Its the new year. I find that everyone I know comes up with a list of “goals” for the new year. And thats as far as it usually gets.
Why is that?
I recently read a book “How to Fail at Almost Everything and Still Win Big: Kind of the Story of My Life”. In this book the author of Dilbert, Scott Adams, discusses his life and how he conquered becoming the best at something through persistent trial and error, and serious dedication.
The best way to understand quickly what goals vs systems means to Scott:
Losing ten pounds is a goal (that most people can’t maintain), whereas learning to eat right is a system that substitutes knowledge for willpower.
Why does this matter to anybody? Well, as a fat software engineer, I can tell you that simply becoming persistent about understanding something and then putting in place a regimented system and outlook around that knowledge – you can achieve your goals. Do this without having goals. Just ride the rail of your system.
Why aren’t goals good enough? Simple: If I want to lose 10 pounds as a goal – day 1 I have failed. Day 2 I failed. Day 3 I failed. Basically ever day up until I am weighing 10 pounds less – I have failed. This sucks. Worse, because I was driven by a goal to lose 10 pounds, once I achive my goal, what keeps me from putting that 10 pounds back on? Certainly not the original goal! Avoid failure at all costs. Positivity when seeking change is critical.
A goal can’t help you keep the weight off, but a system can. Dedicating yourself to understanding what is needed to achieve a goal, creating a system around that desired goal, and then rigorous implementation of that system will provide sustaining benefits around your goal.
This way of approaching your goals will actually allow you to achieve them in a sustaining manner.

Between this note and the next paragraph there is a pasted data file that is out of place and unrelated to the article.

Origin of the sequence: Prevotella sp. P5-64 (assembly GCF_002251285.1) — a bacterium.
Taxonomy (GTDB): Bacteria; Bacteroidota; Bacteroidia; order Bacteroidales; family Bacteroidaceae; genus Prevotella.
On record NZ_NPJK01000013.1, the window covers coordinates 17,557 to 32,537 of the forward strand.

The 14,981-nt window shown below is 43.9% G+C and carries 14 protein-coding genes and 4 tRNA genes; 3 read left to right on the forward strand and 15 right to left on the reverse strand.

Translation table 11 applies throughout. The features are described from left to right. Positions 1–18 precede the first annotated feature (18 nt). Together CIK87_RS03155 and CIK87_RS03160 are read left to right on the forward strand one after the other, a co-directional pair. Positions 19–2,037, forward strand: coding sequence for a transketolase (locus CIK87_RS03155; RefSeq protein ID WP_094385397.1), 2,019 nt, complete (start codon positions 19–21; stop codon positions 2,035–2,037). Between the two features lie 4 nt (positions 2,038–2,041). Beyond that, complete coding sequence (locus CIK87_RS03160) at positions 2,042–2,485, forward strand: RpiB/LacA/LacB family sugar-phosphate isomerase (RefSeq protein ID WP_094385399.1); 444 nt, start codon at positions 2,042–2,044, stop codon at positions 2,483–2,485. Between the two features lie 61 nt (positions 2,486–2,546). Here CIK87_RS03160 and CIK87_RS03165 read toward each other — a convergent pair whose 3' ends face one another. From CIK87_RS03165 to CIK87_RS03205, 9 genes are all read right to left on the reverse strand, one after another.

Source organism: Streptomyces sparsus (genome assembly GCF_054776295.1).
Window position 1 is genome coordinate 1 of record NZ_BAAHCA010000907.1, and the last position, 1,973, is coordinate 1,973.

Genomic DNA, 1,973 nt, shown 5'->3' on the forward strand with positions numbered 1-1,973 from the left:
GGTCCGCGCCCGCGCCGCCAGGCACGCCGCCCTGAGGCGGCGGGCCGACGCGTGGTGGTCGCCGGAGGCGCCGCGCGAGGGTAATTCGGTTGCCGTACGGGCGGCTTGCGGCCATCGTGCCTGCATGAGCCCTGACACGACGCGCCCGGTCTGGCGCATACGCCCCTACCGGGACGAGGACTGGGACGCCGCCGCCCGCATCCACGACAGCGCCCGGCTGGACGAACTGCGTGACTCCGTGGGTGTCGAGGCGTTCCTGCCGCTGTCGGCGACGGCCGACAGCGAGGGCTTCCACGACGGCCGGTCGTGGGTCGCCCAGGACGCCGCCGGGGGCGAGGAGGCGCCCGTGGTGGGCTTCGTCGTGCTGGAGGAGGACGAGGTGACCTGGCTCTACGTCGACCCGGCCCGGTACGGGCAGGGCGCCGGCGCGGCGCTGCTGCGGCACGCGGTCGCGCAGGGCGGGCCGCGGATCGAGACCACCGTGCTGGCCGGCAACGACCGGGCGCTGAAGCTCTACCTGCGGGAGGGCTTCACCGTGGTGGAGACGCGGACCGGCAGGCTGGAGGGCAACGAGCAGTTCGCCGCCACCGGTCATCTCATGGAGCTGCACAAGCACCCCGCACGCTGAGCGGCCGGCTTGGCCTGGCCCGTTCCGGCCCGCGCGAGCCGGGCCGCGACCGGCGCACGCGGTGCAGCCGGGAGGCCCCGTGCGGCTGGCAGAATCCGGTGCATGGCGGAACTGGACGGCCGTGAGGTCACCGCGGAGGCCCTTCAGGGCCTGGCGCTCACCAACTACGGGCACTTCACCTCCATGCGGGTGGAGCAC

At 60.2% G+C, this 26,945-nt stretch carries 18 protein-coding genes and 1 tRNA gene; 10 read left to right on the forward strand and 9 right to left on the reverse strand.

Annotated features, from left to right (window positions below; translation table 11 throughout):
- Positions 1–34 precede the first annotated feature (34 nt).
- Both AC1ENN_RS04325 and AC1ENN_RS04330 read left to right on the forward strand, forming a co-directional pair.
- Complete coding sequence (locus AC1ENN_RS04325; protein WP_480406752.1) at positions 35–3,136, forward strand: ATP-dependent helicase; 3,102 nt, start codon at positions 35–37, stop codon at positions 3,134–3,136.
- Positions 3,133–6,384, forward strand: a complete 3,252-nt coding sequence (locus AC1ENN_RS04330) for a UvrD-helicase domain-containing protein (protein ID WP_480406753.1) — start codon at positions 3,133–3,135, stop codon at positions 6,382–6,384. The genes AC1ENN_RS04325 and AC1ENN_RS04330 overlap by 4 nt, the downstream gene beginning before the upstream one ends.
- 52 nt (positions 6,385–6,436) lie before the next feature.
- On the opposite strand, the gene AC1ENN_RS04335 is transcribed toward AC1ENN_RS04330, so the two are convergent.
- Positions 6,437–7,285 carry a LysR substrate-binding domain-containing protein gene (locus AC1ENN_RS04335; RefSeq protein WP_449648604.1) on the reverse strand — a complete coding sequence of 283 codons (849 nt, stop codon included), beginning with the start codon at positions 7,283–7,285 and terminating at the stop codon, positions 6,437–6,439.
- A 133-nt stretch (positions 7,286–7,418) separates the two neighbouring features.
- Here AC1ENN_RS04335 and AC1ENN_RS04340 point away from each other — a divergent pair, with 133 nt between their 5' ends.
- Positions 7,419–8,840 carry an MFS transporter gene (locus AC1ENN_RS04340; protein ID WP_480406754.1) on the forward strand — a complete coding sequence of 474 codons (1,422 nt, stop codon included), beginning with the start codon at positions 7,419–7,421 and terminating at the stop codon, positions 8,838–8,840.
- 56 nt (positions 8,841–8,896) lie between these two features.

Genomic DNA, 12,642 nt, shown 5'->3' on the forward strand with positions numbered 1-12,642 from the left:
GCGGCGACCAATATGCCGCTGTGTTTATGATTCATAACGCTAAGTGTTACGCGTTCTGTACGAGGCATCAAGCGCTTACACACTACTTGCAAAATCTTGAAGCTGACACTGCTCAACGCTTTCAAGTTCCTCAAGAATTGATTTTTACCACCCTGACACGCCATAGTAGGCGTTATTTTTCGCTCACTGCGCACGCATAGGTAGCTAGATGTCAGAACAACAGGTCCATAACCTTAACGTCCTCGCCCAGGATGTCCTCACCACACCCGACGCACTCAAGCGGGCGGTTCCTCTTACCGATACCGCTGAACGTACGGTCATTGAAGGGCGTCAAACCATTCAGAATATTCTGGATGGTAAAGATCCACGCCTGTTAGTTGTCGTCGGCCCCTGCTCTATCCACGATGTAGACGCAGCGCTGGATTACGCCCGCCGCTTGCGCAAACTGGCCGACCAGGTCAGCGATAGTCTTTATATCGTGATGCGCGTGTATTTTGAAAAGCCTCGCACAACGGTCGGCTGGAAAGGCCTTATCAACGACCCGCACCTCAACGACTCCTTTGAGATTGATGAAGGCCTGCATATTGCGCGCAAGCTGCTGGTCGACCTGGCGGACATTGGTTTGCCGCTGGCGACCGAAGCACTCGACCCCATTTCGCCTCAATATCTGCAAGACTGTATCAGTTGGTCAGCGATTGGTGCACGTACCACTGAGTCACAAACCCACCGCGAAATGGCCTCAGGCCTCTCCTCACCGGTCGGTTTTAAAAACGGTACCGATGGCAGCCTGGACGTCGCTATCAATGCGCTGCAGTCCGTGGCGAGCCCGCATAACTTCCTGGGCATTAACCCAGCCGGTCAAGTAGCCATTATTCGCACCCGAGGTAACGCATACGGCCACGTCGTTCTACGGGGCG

How does this apply to you as a software engineer? You can use this system for planning and achieving goals in your career. Goal: I want to make more in my career. Research: What are people that currently making more than me doing that I am not doing? Answer (for this example): Writing, public speaking, being present at events, constantly reading books, following trends, etc. System for change: Write one blog post per week. Schedule yourself to speak at an event once a month. Sign up for an audible account and read a book a month. Subscribe to RSS feeds or YouTube channels.
Then hold yourself accountable! Keep a journal. (I prefer the bullet journal) Review it daily. Plan your week. Plan your month.
How does this apply to you as a software company? You can use this system for planning and achieving goals in your company too. Goal: I want to deploy software several times a day without outages in my system. Research: What are other companies doing to achieve continuous deployments of their systems? Answer (for this example): Shipping small changes daily. Loosly coupling their systems. Aligning their software teams to pieces of the system and providing ownership to those teams over those systems. Ensuring that every aspect of the system is automated and repeatable. Etc. System for change: Constantly review the people in your organization to ensure that they align with this way of thinking. Enforce loose coupling in all systems. Prioritize tech debt that enables automation, deployment stability, and non-destructive deployments. Invest in infrastructure as code.
Then hold yourself accountable to moving this ball forward every sprint. Keep a journal for your department/team. Like you do features, review your journal and the next steps.
Goals without rigorous action are useless.
Systems have a great side effect. They become habits! A habit is something you can’t help but do. And if you can’t help but perform the steps in a given system, you will surpass your goal in amazing ways.
Is there science to prove this notion that continuously doing something can form a habit? Yes.
These, and many other commonly observed phenomena tend to show that if requires a minimum of about 21 days for an old mental image to dissolve and a new one to jell. -Dr. Maltz (Psycho-Cybernetics)
Maltz, a plastic surgeon, witnessed that his patients took around 21 days to get used to their nose job or amputations. Boiled down a bit more, 30 days is a generally accepted number of days to form new habbits.
This notion can be applied to many behaviors that will help you achieve your goals – without failing along the way.
Identify what needs to change. Identify a system that will guarantee achieving your goals. Then commit yourself to that system.